Thanks to M.R.Rangaswami, the rich agenda of top industry execs, CIO’s and pundits at this year’s Software 2005 conference delivered a bird’s eye view of our $50 Billion industry.
The big picture that emerged for me was of an industry in transition. Not an industry shrinking, but one struggling to accept modest growth instead of meteoric growth. Again and again the themes that came through were customers rationalizing technologies and vendors protecting profits or searching for business models that actually work. In one session, industry analysts took turns predicting what percentage of software vendors will disappear over the next few years. Estimates ranged from 60%-80% failure rates from Gartner and Aberdeen. The only good news here in my view is that the analysts may consolidate even faster than the vendors.
CIO’s railed against quality problems, greedy vendors and the pain of an “annuity model” (i.e. paying 15% maintenance every year) for software vendors. They were clear that their main interest these days is not the next big innovation but rather making what they already bought work together. This is probably the 10th CIO session I have heard like this over the past few years. They also admitted to rising budgets and that they are trying some new things, even from startups. For their part, the big vendors all pitched stability, security, integration, etc, allowing us all some time for naps. Gone are the days of big vision.
As expected, Software as a Service (Saas) and Open Source Software (OSS) were the most interesting new directions. Still, the CIO’s were hesitant to endorse either, instead putting toes in the water. “A few experiments going” or “makes sense, so we are studying it.” Big vendors paid SaaS and OSS some lip service and were lucky to not get the tougher questions on the implications long-term. Still, these areas hold promise for the CIO’s and analysts. Unlike past years, no one (vendors, CIOs or analysts) was betting against SaaS or OSS.
There were some signs of industry impact from OSS. The low-end app server is already “gone” according to Forrester’s John Rymer. Everyone builds on Jboss or something free. Unilever runs an entire country’s operation on an open source stack…and it works. BP did a huge Linux server conversion and saved big bucks. I perceive that we are were close to some adoption tipping point on this topic. Only last year, the tone was more hesitant, with most vendors and CIO’s waiting for someone else to make the first move. Now they all seem a bit defensive that they are not doing more toward the OSS vision. Look for more motion here. Once the fashion leaders move, the lemmings follow quickly.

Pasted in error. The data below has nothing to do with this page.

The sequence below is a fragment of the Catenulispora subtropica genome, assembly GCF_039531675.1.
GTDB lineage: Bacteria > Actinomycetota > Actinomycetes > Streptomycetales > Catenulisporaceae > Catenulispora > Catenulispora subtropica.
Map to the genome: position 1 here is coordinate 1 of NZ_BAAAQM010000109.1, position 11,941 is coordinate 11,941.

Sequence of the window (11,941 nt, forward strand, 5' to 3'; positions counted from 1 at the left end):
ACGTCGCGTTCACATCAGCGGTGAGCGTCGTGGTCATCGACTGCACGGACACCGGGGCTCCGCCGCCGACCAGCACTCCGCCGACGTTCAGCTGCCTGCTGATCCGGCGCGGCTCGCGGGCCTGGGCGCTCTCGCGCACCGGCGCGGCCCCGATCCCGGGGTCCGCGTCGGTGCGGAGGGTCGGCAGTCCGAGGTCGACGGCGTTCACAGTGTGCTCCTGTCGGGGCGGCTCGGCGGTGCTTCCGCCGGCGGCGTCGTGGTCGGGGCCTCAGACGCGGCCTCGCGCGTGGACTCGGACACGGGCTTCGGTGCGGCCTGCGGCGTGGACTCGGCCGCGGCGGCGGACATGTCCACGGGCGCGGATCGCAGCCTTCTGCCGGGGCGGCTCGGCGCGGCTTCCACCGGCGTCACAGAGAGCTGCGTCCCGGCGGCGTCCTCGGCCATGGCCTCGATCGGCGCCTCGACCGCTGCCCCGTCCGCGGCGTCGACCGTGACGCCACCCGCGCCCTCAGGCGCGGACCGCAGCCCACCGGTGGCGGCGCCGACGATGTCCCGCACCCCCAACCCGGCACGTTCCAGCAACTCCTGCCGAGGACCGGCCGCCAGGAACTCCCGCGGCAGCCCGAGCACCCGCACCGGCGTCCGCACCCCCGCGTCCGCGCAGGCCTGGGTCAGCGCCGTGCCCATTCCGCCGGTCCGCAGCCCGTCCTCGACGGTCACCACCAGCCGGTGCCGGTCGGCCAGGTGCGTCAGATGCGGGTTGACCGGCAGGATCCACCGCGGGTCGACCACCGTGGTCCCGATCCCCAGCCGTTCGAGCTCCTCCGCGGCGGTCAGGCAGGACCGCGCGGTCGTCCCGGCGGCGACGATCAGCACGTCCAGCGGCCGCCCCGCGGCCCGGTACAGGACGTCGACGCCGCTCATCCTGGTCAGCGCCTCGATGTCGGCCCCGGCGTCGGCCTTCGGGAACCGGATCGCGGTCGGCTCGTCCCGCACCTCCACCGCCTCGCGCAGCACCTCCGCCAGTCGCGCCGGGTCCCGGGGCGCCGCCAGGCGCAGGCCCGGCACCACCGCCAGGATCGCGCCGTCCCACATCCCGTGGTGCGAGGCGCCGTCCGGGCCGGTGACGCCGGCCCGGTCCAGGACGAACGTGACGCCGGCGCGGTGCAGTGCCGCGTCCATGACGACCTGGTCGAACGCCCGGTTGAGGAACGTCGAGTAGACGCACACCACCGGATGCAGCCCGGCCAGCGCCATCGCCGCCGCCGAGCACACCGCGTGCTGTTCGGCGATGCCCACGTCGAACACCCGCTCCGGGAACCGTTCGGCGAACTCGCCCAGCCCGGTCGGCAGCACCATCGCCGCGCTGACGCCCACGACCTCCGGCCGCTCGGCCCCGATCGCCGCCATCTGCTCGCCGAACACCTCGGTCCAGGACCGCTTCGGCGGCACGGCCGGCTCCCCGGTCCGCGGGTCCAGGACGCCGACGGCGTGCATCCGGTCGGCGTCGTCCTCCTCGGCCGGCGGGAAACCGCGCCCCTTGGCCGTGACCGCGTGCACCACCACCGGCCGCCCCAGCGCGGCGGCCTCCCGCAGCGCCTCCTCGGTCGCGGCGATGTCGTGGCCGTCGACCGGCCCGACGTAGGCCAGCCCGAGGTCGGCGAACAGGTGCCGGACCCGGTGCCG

To the surprise of no one, off-shoring was another enduring trend in the industry. Aberdeen claims that 90% of firms surveyed are doing some work in China. Forrester sees the trend only just beginning. Look for more and more software companies to do more and more outside the US, while IT shops do the same.
The CEO panel was a good microcosm of our industry. The discussion centered on such entrepreneurial topics as SOX compliance, M&A for success, ensuring profitability and employee retention. These were not fun, but show that this industry is maturing just as it should. Big players are getting bigger (I think this was what Chuck Phillips took an hour to say in his keynote, but I might have dozed off), and the customers are trying to avoid being locked in and continue to look to new vendors for new capabilities. One survey cited said that only 35% of customers would trust their current large vendors to add new components.
In all, middle age may not be all that bad for the industry. We all knew somewhere in the back of our heads that markets don’t double every year for to many years. Maybe the world never really needed the 300 supply chain management companies the VCs spawned. But now that there are only a 30 or 40, perhaps some can actually make money…